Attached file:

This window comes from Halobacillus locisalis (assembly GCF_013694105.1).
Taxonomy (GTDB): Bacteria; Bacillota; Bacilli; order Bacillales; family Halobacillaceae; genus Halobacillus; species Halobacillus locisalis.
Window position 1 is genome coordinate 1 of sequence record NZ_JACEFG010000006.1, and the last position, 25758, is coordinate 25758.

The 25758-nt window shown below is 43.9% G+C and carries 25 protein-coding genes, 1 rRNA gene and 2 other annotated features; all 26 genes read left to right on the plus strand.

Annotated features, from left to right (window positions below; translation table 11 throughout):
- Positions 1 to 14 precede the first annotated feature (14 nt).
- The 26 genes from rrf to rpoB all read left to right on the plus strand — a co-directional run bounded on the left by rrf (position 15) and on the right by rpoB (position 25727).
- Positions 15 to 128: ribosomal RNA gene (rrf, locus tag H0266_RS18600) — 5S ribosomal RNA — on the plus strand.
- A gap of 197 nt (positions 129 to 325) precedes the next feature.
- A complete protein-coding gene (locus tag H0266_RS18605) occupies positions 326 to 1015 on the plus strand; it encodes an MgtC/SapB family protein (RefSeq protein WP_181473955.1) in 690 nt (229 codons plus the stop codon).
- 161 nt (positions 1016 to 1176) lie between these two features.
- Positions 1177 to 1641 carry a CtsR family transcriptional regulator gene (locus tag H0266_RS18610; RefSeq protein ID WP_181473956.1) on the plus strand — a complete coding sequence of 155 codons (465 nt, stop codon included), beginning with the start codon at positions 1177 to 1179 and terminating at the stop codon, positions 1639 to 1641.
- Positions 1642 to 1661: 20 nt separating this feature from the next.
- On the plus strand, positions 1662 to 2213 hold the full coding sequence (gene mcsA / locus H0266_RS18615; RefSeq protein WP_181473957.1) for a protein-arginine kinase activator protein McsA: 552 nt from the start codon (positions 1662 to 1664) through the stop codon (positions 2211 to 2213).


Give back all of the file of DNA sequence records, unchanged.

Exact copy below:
This window comes from Halobacillus locisalis (assembly GCF_013694105.1).
Taxonomy (GTDB): Bacteria; Bacillota; Bacilli; order Bacillales; family Halobacillaceae; genus Halobacillus; species Halobacillus locisalis.
Window position 1 is genome coordinate 1 of sequence record NZ_JACEFG010000006.1, and the last position, 25758, is coordinate 25758.

The 25758-nt window shown below is 43.9% G+C and carries 25 protein-coding genes, 1 rRNA gene and 2 other annotated features; all 26 genes read left to right on the plus strand.

Annotated features, from left to right (window positions below; translation table 11 throughout):
- Positions 1 to 14 precede the first annotated feature (14 nt).
- The 26 genes from rrf to rpoB all read left to right on the plus strand — a co-directional run bounded on the left by rrf (position 15) and on the right by rpoB (position 25727).
- Positions 15 to 128: ribosomal RNA gene (rrf, locus tag H0266_RS18600) — 5S ribosomal RNA — on the plus strand.
- A gap of 197 nt (positions 129 to 325) precedes the next feature.
- A complete protein-coding gene (locus tag H0266_RS18605) occupies positions 326 to 1015 on the plus strand; it encodes an MgtC/SapB family protein (RefSeq protein WP_181473955.1) in 690 nt (229 codons plus the stop codon).
- 161 nt (positions 1016 to 1176) lie between these two features.
- Positions 1177 to 1641 carry a CtsR family transcriptional regulator gene (locus tag H0266_RS18610; RefSeq protein ID WP_181473956.1) on the plus strand — a complete coding sequence of 155 codons (465 nt, stop codon included), beginning with the start codon at positions 1177 to 1179 and terminating at the stop codon, positions 1639 to 1641.
- Positions 1642 to 1661: 20 nt separating this feature from the next.
- On the plus strand, positions 1662 to 2213 hold the full coding sequence (gene mcsA / locus H0266_RS18615; RefSeq protein WP_181473957.1) for a protein-arginine kinase activator protein McsA: 552 nt from the start codon (positions 1662 to 1664) through the stop codon (positions 2211 to 2213).